Activist investor fights for broader representation at Richemont

The logo of the luxury goods company Richemont is pictured at its headquarters in Bellevue near Geneva, Switzerland, June 2, 2022. REUTERS/Denis Balibouse
  • Richemont asks shareholders to vote against activist's board candidate
  • Activist says alternative candidate is not acceptable
  • Analyst says Chairman Rupert will remain in control

ZURICH, Aug 8 (Reuters) - Activist shareholder Bluebell Capital Partners on Monday claimed a partial victory in its efforts to overhaul management at luxury group Richemont (CFR.S) after the company proposed the appointment of a director to look after the interests of ordinary shareholders.

Cartier jewellery group Richemont is controlled by Chairman Johann Rupert, who owns all the non-listed category B shares in the company, which represent 9.1% of the capital, but 50% of the voting rights.

Bluebell, which last year triggered an overhaul at French food group Danone , has been seeking to put its co-founder Francesco Trapani on the board of Richemont, the world's second biggest luxury company.

Register now for FREE unlimited access to

Richemont recommended a vote against Bluebell's candidate but proposed existing independent director Wendy Luhabe as representative of investors holding A-class stock at its upcoming annual general meeting in September.

"The company for the first time has acknowledged and agreed that A shareholders should have the right to be represented on the board," Bluebell joint CEO Giuseppe Bivona told Reuters.

"That is what we have been demanding, this is a major win for the market."

But Bivona also said Richemont's proposal to have Luhabe instead of Trapani, a former head of Italian luxury label Bulgari, as representative of A shareholders was not acceptable or credible.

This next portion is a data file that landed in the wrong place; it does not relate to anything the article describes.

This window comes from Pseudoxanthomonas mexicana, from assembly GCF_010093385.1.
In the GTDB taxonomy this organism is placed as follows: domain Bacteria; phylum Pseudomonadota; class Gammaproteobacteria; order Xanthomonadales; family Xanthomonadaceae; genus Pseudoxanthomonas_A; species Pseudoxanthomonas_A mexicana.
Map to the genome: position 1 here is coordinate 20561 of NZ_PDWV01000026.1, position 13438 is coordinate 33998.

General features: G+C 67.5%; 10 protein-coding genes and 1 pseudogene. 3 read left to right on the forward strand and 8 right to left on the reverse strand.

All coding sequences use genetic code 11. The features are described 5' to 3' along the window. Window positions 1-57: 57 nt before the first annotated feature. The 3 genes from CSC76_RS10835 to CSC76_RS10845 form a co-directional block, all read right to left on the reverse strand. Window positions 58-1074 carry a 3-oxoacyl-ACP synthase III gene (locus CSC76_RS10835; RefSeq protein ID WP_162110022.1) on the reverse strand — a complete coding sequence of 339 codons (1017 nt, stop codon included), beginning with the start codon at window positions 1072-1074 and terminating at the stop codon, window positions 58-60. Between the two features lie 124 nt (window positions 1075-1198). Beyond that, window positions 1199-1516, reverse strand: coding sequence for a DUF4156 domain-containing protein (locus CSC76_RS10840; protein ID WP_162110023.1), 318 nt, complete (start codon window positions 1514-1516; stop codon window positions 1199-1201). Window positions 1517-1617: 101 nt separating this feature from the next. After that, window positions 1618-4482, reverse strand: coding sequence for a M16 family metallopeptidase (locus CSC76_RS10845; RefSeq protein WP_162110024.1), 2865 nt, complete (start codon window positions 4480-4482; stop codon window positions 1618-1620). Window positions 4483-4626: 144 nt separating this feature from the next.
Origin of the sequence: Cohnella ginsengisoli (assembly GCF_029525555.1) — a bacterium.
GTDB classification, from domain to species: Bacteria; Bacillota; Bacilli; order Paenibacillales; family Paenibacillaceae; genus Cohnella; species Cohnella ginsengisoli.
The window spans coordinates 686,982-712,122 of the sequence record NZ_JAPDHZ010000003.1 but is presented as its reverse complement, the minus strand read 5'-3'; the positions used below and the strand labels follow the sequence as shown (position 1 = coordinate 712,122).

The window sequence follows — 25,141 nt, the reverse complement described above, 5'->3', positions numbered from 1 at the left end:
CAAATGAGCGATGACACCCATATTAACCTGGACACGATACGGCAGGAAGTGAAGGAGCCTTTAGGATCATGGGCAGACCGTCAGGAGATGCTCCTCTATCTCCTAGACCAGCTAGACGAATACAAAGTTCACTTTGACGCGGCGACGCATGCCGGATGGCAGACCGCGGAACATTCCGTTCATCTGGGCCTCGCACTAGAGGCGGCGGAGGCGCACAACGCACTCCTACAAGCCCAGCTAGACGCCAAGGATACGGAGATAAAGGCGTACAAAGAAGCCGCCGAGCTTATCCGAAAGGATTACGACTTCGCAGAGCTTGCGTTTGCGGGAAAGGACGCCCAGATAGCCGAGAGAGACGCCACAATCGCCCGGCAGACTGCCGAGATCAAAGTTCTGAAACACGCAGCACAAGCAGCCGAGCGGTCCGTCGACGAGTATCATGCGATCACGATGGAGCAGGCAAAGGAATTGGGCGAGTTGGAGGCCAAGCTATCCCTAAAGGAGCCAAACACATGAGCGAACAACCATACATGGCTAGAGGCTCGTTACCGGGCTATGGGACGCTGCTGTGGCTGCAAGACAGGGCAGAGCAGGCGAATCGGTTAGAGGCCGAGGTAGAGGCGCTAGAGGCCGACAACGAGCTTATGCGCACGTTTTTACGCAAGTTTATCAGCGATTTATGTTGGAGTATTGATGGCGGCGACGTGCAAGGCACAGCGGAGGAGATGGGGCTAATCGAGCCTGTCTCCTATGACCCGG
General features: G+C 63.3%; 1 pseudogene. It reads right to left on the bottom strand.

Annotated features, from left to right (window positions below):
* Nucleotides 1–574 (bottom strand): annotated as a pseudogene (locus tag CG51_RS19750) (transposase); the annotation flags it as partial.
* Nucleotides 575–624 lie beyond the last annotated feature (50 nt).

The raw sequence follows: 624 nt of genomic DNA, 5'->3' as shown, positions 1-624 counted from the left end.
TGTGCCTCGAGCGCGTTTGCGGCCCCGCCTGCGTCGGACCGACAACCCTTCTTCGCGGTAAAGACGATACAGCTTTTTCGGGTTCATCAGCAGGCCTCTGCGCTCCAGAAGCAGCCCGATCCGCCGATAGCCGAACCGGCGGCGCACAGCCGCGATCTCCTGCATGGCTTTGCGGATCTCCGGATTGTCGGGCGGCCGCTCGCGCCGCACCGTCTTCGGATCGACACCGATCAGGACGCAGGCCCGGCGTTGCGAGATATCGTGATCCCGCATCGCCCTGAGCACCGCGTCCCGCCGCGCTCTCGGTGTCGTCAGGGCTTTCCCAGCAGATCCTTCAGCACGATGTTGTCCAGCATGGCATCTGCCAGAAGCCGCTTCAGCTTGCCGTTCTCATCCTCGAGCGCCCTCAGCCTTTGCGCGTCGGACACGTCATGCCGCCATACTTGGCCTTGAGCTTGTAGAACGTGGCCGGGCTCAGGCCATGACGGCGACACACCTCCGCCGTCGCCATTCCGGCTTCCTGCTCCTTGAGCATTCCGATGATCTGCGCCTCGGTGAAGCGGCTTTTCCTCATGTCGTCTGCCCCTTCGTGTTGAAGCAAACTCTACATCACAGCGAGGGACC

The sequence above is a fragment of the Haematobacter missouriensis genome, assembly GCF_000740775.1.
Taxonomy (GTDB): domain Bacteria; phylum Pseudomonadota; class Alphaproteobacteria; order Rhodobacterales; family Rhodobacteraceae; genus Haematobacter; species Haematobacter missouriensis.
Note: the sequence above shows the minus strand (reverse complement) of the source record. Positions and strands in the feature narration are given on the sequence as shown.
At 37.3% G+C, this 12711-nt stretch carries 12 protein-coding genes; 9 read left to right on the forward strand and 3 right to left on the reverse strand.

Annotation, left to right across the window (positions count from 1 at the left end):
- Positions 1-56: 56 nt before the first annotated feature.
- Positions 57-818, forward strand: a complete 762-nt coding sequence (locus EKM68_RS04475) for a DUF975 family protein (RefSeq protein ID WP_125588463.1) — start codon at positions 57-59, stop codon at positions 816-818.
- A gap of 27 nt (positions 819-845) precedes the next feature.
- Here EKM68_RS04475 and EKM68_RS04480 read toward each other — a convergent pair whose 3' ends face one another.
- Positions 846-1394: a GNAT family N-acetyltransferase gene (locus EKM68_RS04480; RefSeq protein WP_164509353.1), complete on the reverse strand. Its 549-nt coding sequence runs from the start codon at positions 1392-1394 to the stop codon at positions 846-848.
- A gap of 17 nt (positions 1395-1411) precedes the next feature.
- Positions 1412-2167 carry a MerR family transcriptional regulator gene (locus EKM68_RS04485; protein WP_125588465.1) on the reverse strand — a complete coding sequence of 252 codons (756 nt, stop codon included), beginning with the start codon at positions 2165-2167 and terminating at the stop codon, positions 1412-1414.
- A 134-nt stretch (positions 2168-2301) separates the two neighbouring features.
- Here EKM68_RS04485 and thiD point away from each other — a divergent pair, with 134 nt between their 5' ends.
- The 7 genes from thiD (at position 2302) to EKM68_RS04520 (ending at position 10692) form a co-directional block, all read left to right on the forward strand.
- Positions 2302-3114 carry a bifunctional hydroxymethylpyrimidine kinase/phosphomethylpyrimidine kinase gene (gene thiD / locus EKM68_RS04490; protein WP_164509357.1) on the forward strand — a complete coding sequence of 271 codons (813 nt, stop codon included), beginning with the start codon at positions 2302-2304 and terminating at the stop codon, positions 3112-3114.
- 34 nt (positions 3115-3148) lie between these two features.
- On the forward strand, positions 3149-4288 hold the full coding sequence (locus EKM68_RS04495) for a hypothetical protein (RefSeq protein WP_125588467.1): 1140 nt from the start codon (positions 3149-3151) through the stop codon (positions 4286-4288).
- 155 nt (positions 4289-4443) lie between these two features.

"Effectively the board has renamed an existing representative of B shareholders as a representative of A shareholders," he said.

"This underlines that the company is still not taking this issue seriously," said Bivona, who said Richemont's response strengthened the case for Trapani to become a "truly independent board member representing the holders of A shares."

A Richemont spokesperson said 'A' shareholders had always had the right to representation "but in the 34 years since formation of the company have never previously sought representation."

Dual shareholding structures are not an unusual at Swiss-listed companies where owners want to dilute their stake without losing control.

Rival watchmaker Swatch Group (UHR.S) is controlled by the Hayek family via a mixture of registered stock and more widely traded bearer shares.

Rupert also owns some category A shares in Richemont which gives him an extra 1% of the vote at the company whose stable of high-end brands includes Swiss watchmakers IWC and Jaeger-LeCoultre.

Bluebell wants Richemont to concentrate on jewellery and watches, saying that could double its share price in the medium term. read more

Bluebell has been invested in Richemont for 1-1/2 years and had a stake worth 105 million Swiss francs ($109 million), it told Reuters last month. Richemont has a market capitalisation of almost 59 billion francs, based on Refinitiv Eikon data.

Kepler Cheuvreux analyst Jon Cox said the activist shareholder faced an uphill battle to change Richemont.

"Ultimately Johann Rupert is in charge of the show. While its shareholder structure looks dated compared to more modern governance practices, Rupert will be the one to decide if there is going to be a change, not Bluebell," Cox said.

($1 = 0.9609 Swiss francs)

Register now for FREE unlimited access to
Reporting by John Revill; Editing by Mark Potter, Jane Merriman and David Evans

Our Standards: The Thomson Reuters Trust Principles.